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“My biggest rivals are Keaton [McCargo] and Morgan [Schild], and it is very friendly. I think they are my biggest rivals because they are my closest friends on the team and are constantly pushing each other,” she told NBC Sports.
McCargo and Schild have also advanced to the finals, while Johnson will need to improve her score in the second moguls run to be one of the other 10 to advance to the medal round.
3. Kauf Is in the Midst of a Breakout Season, Holding the World Cup Points Lead in Moguls & Finishing on the Podium During 3 of Her Last 4 Events
Kauf is in the midst of a breakout season. She holds the World Cup points lead in moguls and finished on the podium in three of her last four events before the Olympics, according to NBC Sports. She won the bronze medal in the junior world championships in 2015 and then joined the World Cup circuit in 2016, winning the Rookie of the Year honors. Her first victory came in 2017 in Tazawako, in the non-Olympic discipline of dual moguls.
Second place finishes in the moguls in Thaiwoo, China, and in Utah earned her a spot in the Olympics earlier this year.
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“Going into today, I knew I could be on the podium again with my run,” Kauf told U.S. Ski and Snowboard after qualifying with a second place finish in Thaiwoo. “I just repeated in my head, ‘ski your run,’ and it settled my nerves a little. It’s absolutely incredible to take home two podiums. I’m so happy to go home for a little break and come back in January still wearing the yellow bib.”
“Jaelin introduced herself to the world this week,” U.S. Ski Team head moguls coach Matt Gnoza told U.S. Ski and Snowboard. “It’s great to see all the work she put in during the prep period pay off. She proved she’s one of the fastest mogul skiers and, with this week’s performance, she has proven that she can dominate in both singles and duals.”
She will be wearing the No. 1 bib in the Olympics.
“I’m so happy with that,” she told Steamboat Today. “A lot of people have asked, ‘Do you feel everyone’s gunning for you? Do you feel a ton of pressure?’ No, not really. It means I’m the No. 1, and I know I can be.”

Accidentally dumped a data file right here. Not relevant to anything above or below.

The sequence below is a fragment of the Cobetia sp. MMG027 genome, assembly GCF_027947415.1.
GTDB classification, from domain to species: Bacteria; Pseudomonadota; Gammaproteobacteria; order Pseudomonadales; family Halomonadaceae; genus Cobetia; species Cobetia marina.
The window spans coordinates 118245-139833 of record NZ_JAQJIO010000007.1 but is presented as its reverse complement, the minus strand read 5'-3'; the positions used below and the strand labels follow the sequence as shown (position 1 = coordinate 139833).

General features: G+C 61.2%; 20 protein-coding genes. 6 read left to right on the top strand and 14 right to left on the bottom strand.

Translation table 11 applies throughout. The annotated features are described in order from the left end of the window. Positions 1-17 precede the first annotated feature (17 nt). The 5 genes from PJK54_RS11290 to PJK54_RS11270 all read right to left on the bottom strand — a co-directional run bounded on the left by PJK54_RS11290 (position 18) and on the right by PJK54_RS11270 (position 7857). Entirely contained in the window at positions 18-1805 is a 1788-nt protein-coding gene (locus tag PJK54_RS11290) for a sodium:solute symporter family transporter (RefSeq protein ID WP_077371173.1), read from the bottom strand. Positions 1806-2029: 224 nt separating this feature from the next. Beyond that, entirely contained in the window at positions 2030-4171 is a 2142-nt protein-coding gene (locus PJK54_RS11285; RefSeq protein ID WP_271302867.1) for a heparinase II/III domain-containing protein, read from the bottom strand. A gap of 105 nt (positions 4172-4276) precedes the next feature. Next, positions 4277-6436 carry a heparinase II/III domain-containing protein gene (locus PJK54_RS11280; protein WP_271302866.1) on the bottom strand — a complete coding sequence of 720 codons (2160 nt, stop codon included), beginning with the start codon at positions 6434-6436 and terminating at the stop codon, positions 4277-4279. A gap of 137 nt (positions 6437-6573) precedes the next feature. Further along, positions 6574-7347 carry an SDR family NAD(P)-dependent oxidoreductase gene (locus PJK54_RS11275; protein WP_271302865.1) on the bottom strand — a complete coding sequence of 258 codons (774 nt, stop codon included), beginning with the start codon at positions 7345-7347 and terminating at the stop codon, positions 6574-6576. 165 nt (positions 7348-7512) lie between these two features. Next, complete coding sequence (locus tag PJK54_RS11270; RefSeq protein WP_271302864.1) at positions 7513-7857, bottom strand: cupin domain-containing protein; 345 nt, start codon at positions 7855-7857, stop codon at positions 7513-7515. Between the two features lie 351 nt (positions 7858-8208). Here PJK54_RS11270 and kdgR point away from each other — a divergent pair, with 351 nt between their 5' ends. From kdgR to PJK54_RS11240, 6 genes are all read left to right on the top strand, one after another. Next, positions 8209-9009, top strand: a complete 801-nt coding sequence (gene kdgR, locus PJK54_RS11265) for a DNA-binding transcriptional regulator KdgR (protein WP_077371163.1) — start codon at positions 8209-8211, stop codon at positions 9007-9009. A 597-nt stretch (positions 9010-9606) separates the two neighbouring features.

4. When She’s Not Skiing, Kauf Says She Enjoys Other Outdoor Activities, Like Biking, Hiking, Wakeboarding & Surfing & Plans to Study Architecture
Kauf told NBC Sports that she enjoys taking part in other outdoor activities when she’s not skiing, including biking, hiking, surfing, wakeboarding and water skiing. “I enjoy biking because it can be very technical and I think translates a lot to skiing. It can get my adrenaline pumping,” she said.
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Her Instagram feed shows her taking part in several of those outdoor adventures around the world.
Kauf deferred a scholarship from the University of Montana, where she plans to study architecture, to pursue her dream of competing in the 2018 Olympics, according to TeamUSA.org.
5. She Travels Everywhere With a Stuffed Curious George Monkey Named George Jr.
Kauf travels everywhere with a stuffed Curious George named George Jr., she told Buckrail. She planned to bring George Jr. along with her to South Korea.
“Of course, he comes everywhere with me,” Kauf told the Wyoming news site. “He’ll probably even walk the opening ceremonies with me. I just need to get him a mini USA jacket.”
Kauf also keeps a wish bead and a lucky coin given to her by her mother with her when she competes, she told the news site.
“I do a warmup and stretching before I go out on the hill. Before my competition run, I do a little warmup at the top of the course, including some leg swings and squats,” she told NBC. “I do some visualization in my head and practice my jumps. When I am one out of the start gate, I put on my competition song.”
She said before every race in PyeongChang she will be listening to Kanye West’s “Amazing” to pump herself up.
Kauf told Steamboat Today that being at the Olympic Village has made it a different experience than the previous events she has been a part of.
“It’s a bigger buildup than we’re used to, and it’s slowly kicking in as more people get into the athlete village, more people show up at the bottom of the course,” Kauf told Steamboat Today. “It’s really cool.”
She said she isn’t nervous.
“We’ll see when I’m at the top of the course and I look down at these giant stands,” she told the newspaper, “but right now, I’m feeling fine.”